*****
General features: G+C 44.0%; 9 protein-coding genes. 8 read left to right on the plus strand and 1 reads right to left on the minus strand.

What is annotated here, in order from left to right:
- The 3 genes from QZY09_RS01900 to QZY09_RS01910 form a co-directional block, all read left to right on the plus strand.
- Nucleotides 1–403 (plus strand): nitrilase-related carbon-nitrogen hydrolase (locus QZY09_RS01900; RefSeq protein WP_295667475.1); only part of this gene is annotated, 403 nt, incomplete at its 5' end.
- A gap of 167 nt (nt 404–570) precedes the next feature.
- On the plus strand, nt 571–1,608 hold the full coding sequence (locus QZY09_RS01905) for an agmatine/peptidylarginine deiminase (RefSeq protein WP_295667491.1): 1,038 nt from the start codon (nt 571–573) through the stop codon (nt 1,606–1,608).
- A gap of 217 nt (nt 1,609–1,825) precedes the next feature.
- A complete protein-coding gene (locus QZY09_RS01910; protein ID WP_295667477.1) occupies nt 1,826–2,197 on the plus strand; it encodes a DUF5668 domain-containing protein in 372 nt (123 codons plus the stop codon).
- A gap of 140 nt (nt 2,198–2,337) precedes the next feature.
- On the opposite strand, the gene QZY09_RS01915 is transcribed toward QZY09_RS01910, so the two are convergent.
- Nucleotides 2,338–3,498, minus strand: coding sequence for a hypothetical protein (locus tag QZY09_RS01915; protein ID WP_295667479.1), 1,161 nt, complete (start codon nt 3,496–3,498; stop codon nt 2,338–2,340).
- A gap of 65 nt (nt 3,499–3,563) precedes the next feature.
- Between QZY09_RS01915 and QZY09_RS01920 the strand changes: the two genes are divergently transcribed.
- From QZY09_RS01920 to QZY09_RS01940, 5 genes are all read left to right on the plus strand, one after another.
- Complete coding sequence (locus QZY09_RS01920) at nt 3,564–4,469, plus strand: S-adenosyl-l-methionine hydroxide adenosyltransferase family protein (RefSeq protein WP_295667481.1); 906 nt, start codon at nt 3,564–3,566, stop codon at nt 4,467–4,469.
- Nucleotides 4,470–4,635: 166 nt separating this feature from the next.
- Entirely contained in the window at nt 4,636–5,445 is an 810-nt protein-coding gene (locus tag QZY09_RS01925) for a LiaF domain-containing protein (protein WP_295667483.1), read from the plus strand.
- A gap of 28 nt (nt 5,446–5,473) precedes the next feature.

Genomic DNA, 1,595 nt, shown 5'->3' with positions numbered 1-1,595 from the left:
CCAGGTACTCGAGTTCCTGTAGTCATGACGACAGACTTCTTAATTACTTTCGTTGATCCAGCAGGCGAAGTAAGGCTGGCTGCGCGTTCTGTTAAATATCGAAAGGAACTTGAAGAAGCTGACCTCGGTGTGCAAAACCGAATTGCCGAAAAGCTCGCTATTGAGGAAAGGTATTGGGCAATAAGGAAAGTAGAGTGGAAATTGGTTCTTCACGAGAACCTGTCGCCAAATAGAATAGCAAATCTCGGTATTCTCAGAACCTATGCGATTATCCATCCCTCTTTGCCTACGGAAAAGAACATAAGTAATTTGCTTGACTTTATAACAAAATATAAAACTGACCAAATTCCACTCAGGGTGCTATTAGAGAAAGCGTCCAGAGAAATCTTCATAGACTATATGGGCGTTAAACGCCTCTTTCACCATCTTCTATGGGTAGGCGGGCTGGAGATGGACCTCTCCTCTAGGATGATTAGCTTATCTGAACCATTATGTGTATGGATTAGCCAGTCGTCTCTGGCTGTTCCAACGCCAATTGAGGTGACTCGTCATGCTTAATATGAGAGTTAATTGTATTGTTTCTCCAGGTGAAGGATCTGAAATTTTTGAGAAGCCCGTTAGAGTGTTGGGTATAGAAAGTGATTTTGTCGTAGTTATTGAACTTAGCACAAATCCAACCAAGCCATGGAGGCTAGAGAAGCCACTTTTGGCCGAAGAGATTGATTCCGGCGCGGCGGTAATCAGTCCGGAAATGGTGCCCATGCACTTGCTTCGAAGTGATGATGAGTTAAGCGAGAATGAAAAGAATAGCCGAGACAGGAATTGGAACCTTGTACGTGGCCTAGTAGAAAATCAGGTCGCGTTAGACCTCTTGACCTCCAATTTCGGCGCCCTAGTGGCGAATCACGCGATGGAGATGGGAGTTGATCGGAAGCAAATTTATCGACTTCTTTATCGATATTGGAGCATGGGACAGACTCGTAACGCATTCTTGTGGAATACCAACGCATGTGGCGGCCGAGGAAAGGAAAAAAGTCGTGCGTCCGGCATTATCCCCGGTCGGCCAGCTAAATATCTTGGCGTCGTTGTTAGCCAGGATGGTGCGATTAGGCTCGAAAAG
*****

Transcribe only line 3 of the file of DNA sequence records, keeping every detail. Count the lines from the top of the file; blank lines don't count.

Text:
- The 3 genes from QZY09_RS01900 to QZY09_RS01910 form a co-directional block, all read left to right on the plus strand.